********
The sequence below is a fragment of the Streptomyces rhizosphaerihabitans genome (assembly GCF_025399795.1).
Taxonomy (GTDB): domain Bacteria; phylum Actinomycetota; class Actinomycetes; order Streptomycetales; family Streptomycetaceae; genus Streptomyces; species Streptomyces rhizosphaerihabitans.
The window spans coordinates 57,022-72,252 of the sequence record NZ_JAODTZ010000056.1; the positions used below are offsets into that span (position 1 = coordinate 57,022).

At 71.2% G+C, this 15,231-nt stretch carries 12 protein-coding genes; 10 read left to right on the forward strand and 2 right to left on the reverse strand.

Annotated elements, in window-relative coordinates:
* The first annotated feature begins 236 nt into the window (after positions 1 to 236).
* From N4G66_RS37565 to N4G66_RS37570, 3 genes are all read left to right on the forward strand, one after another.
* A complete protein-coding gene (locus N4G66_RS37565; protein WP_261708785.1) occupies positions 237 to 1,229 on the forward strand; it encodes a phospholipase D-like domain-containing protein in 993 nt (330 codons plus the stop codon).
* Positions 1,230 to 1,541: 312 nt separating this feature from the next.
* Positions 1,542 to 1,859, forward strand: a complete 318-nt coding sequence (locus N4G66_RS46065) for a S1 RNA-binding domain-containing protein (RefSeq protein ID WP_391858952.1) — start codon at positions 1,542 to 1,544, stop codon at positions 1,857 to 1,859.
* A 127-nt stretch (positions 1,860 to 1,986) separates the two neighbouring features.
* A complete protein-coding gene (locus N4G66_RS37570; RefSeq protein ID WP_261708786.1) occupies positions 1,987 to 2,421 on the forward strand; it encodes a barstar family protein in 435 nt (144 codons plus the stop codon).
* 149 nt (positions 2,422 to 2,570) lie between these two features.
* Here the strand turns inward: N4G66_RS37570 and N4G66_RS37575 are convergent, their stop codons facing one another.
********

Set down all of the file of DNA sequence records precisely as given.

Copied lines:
The sequence below is a fragment of the Streptomyces rhizosphaerihabitans genome (assembly GCF_025399795.1).
Taxonomy (GTDB): domain Bacteria; phylum Actinomycetota; class Actinomycetes; order Streptomycetales; family Streptomycetaceae; genus Streptomyces; species Streptomyces rhizosphaerihabitans.
The window spans coordinates 57,022-72,252 of the sequence record NZ_JAODTZ010000056.1; the positions used below are offsets into that span (position 1 = coordinate 57,022).

At 71.2% G+C, this 15,231-nt stretch carries 12 protein-coding genes; 10 read left to right on the forward strand and 2 right to left on the reverse strand.

Annotated elements, in window-relative coordinates:
* The first annotated feature begins 236 nt into the window (after positions 1 to 236).
* From N4G66_RS37565 to N4G66_RS37570, 3 genes are all read left to right on the forward strand, one after another.
* A complete protein-coding gene (locus N4G66_RS37565; protein WP_261708785.1) occupies positions 237 to 1,229 on the forward strand; it encodes a phospholipase D-like domain-containing protein in 993 nt (330 codons plus the stop codon).
* Positions 1,230 to 1,541: 312 nt separating this feature from the next.
* Positions 1,542 to 1,859, forward strand: a complete 318-nt coding sequence (locus N4G66_RS46065) for a S1 RNA-binding domain-containing protein (RefSeq protein ID WP_391858952.1) — start codon at positions 1,542 to 1,544, stop codon at positions 1,857 to 1,859.
* A 127-nt stretch (positions 1,860 to 1,986) separates the two neighbouring features.
* A complete protein-coding gene (locus N4G66_RS37570; RefSeq protein ID WP_261708786.1) occupies positions 1,987 to 2,421 on the forward strand; it encodes a barstar family protein in 435 nt (144 codons plus the stop codon).
* 149 nt (positions 2,422 to 2,570) lie between these two features.
* Here the strand turns inward: N4G66_RS37570 and N4G66_RS37575 are convergent, their stop codons facing one another.